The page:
Private and Business Addresses
|The following private or business addresses are associated with this architect:|
| ||Address||Type||Date from||Date to||Notes|
|3, North Charlotte Street, Edinburgh, Scotland||Private||1856 *|| || |
|Brisbane, Australia||Business||1862|| || |
|Toowoomba, Australia||Business||After 1862|| || |
|George Street, Brisbane, Australia||Business||1884 *|| || |
* earliest date known from documented sources.
Employment and Training
Employees or Pupils
|The following individuals were employed or trained by this architect (click on an item to view details):|
| ||Name||Date from||Date to||Position||Notes|
|Alexander Brown Wilson||March 1882||1883||Chief Assistant|| |
Buildings and Designs
|This architect was involved with the following buildings or structures from the date specified (click on an item to view details):|
| ||Date started||Building name||Town, district or village||Island||City or county||Country||Notes|
|The following books contain references to this architect:|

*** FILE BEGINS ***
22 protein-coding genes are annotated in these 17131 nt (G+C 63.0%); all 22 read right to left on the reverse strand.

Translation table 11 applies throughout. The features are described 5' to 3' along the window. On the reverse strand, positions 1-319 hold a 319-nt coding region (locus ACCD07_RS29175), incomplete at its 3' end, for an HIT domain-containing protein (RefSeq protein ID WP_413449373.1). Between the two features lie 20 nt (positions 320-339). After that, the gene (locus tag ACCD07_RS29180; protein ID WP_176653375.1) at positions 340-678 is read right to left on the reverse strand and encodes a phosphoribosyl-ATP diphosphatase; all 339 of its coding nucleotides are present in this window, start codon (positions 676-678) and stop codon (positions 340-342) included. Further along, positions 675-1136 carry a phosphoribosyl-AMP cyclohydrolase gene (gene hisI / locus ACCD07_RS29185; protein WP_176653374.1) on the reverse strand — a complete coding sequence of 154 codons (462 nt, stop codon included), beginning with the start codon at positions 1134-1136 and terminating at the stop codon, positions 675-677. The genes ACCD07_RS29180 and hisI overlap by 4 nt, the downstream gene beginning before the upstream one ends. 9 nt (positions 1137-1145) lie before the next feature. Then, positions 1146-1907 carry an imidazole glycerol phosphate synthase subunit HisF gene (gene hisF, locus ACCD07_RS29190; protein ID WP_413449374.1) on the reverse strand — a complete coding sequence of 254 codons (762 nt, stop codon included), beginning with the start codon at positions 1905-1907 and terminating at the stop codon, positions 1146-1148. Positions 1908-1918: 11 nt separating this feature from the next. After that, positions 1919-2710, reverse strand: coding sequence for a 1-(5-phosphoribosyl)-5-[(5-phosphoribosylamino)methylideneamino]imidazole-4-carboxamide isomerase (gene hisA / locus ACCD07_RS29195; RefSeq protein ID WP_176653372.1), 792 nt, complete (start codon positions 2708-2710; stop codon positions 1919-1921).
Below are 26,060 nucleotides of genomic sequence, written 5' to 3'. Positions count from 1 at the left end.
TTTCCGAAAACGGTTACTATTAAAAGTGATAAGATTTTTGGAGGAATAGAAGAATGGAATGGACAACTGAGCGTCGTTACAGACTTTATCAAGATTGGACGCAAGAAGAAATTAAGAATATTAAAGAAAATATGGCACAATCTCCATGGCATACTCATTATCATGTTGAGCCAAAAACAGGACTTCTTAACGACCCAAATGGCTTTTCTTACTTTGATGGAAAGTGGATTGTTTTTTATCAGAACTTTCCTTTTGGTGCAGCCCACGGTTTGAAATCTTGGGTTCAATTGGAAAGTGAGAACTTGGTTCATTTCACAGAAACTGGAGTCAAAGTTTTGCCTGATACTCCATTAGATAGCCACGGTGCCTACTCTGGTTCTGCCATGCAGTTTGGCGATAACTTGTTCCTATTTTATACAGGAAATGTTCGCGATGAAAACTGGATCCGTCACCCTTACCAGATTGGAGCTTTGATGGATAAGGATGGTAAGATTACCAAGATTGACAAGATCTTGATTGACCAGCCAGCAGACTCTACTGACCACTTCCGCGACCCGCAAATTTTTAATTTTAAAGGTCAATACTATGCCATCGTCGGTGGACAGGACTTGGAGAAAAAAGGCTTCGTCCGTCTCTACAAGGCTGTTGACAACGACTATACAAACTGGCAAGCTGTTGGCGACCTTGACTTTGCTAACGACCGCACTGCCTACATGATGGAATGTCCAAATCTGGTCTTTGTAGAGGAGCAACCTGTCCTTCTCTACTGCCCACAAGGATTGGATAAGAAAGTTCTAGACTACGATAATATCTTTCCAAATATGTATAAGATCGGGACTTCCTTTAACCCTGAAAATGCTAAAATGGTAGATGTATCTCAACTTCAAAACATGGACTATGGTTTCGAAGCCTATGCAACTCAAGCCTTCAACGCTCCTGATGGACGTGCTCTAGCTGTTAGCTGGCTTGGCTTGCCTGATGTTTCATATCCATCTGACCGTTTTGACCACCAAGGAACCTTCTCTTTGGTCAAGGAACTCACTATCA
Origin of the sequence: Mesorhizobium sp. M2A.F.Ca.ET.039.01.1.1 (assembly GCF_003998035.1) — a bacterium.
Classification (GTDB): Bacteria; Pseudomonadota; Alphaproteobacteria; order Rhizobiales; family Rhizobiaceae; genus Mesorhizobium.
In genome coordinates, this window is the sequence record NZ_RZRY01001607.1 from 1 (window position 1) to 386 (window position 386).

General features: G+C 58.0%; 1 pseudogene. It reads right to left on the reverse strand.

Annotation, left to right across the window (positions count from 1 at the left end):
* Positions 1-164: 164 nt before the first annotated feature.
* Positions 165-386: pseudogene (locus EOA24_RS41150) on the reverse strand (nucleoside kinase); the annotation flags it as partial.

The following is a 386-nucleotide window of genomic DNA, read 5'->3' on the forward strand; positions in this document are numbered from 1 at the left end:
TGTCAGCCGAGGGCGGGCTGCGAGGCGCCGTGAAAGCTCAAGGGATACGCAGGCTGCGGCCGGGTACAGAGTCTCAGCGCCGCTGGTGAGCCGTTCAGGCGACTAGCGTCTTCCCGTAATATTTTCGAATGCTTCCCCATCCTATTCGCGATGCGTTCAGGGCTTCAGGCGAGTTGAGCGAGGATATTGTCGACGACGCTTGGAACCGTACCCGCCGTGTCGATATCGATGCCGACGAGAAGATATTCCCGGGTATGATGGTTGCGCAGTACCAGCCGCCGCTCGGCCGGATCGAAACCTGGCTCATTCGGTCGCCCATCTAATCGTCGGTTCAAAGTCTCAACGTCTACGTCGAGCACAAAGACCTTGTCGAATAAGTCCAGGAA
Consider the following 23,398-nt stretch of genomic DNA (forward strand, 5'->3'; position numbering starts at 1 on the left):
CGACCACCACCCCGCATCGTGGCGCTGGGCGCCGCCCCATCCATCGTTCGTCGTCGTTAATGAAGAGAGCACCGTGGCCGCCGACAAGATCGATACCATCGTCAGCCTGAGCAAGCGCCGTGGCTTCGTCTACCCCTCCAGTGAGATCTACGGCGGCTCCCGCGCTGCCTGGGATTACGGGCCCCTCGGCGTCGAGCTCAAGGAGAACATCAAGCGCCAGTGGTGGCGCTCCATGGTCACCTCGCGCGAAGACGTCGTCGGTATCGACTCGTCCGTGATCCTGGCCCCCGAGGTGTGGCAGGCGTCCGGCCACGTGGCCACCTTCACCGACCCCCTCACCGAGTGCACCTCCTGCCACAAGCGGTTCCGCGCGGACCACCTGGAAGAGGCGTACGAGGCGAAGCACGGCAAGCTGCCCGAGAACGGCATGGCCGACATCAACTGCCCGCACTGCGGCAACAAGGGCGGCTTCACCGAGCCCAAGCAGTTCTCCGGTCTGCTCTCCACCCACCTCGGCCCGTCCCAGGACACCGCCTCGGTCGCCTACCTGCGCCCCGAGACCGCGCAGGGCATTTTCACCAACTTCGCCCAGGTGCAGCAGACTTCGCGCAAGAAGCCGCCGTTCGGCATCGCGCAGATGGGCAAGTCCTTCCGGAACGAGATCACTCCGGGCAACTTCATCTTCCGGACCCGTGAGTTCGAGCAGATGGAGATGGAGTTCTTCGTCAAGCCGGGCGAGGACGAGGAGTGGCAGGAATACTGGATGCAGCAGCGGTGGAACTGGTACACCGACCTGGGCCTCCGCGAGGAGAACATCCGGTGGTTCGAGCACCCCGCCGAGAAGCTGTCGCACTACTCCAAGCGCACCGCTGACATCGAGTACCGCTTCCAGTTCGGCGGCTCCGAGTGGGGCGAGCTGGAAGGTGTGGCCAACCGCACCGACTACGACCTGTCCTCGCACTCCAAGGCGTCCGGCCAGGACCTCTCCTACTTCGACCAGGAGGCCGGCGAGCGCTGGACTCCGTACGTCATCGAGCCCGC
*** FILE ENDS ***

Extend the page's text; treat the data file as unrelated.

|DNB|| ||Dictionary of National Biography|| || ||Entry for Montague Talbot Stanley|
|Watson, Donald and McKay, Judith||1994||Queensland Architects of the 19th Century|| ||Brisbane: Queensland Museum|| |
|The following periodicals contain references to this architect:|
| ||Periodical Name||Date||Edition||Publisher||Notes|
|Brisbane Courier||28 May 1897|| || ||Obituary|
|Brisbane Telegraph||27 May 1897|| || ||Obituary|
|The following archives hold material relating to this architect:|
| ||Source||Archive Name||Source Catalogue No.||Notes|
|CHECK||Trustees Academy records|| || |
|RIBA Archive, Victoria & Albert Museum||RIBA Nomination Papers|| ||F v7 p141 (microfiche 99/G2)|